Nobody shoot me, but I think the movie is at least as good as the book -- at least the first part of the book, the part it was based on, which is the only part I've read all the way through. I'm fond of the book and recognize White's achievement, but in its own (admittedly lowbrow) way, Disney created a little masterpiece there. I absolutely adored that movie as a kid, and I still love it.

The Remains of the Day movie is also as good as the book. The film version of Now, Voyager is much better than the book.

Edited by Gina

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I'm a fan of Agatha Christie, but I've got to say...the 2009 David Suchet adaptation of Murder on the Orient Express (admittedly a television adaptation) improved on the novel in several key ways, including deepening Poirot's moral crisis at the climax. As I put it in my 'blog:

Rachett [the victim] becoming a remorseful criminal [...] muddies the moral waters in interesting ways. Where the 1974 version could end on a relative high note--murder has been done, but all is right with the world, and even if Poirot must "wrestle with my reports...and my conscience" we seek his wrestling will not last longer than it takes to say the words. In this adaptation, there is no question that Rachett deserved to die, but his death does not make things right. A crucial exchange late in the movie illustrates this:

Suspect: You said of the woman in Istanbul that she knew the rules of her culture and knew what breaking them would mean.So did Cassetti.

Poirot: And so do you!

Suspect: When you've been denied justice... you are incomplete.It feels that God has abandoned you in a stark place.I asked God [...] what should do,and he said do what is right.And I thought if I did,it would make me complete again.

Poirot: And are you?

Suspect: [painful pause] But I did what was right!

The murder of Rachett/Cassetti does not make things right; nor does Poirot's decision at the conclusion. He begins this film a troubled man--not the dandy, cheerful Poirot of the earlier Suchet adaptations, but an old man, worn down by years of peering into the evil at the heart of so many humans. He clings to one thing--to the belief that justice must be done. This investigation calls into question the very nature of justice, and when he makes his decision at the end it is not the cheerful giving up of the novel ("Then I have the honor to retire from the case") nor is it content farewell of Albert Finney. It is heartbreaking, and you can see it in his face.

I've not quite found a classically-structured mystery movie to match this one.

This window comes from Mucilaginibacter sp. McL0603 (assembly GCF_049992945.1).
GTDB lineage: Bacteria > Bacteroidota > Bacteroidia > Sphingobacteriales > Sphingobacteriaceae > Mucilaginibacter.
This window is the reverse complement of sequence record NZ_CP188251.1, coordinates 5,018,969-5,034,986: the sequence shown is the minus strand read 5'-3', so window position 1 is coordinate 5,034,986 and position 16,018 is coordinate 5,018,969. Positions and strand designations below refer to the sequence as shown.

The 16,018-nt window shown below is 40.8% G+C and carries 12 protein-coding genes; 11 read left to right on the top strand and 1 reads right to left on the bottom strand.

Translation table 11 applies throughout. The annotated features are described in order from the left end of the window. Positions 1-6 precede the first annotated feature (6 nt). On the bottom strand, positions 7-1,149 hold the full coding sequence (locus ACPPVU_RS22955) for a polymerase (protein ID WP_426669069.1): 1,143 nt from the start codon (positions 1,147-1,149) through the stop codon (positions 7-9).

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I've seen Lumet's adaptation, but I wasn't really crazy about that one. I was subsequently warned away from the Suchet MURDER ON THE ORIENT EXPRESS, with folks citing that, aside from Suchet's Poirot, the film is unimpressive, even dull.

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I've seen Lumet's adaptation, but I wasn't really crazy about that one. I was subsequently warned away from the Suchet MURDER ON THE ORIENT EXPRESS, with folks citing that, aside from Suchet's Poirot, the film is unimpressive, even dull.

I've seen that criticism. I don't agree with it, though. It's not as cheery as most of the Poirot series tends to be, but it's more interestingly complex than either the bigscreen adaptation or the book. IMHO, of course (the Poirot series is a bit hit-and-miss for me. I didn't care for Death on the Nile or Appointment with Death--both part of the more recent decade--all that much. Orient Express surprised me by how good it was).

The Lumet adaptation is glamorous but lead-footed and...I'm not sure if reverent is the word, but the series certainly got better once Ustinov got on board and the whole thing was played more deliberately as a comedy. Evil Under the Sun wasn't much loved on its first appearance, but I would watch it more readily than the Lumet movie (the fact that it has Diana Rigg doesn't really hurt matters).

Edited by NBooth

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I've seen that criticism. I don't agree with it, though. It's not as cheery as most of the Poirot series tends to be, but it's more interestingly complex than either the bigscreen adaptation or the book. IMHO, of course (the Poirot series is a bit hit-and-miss for me. I didn't care for Death on the Nile or Appointment with Death--both part of the more recent decade--all that much. Orient Express surprised me by how good it was).

Well, I'm not a big Christie or Poirot guy, so I'm not sure what I'd make of it. Your statement about the added moral weight does intrigue me, because I was quite disappointed by the lightweight, celebratory finale of Lumet's ORIENT EXPRESS.

Evil Under the Sun wasn't much loved on its first appearance, but I would watch it more readily than the Lumet movie (the fact that it has Diana Rigg doesn't really hurt matters).

Rigg certainly is a whole lot of awesome.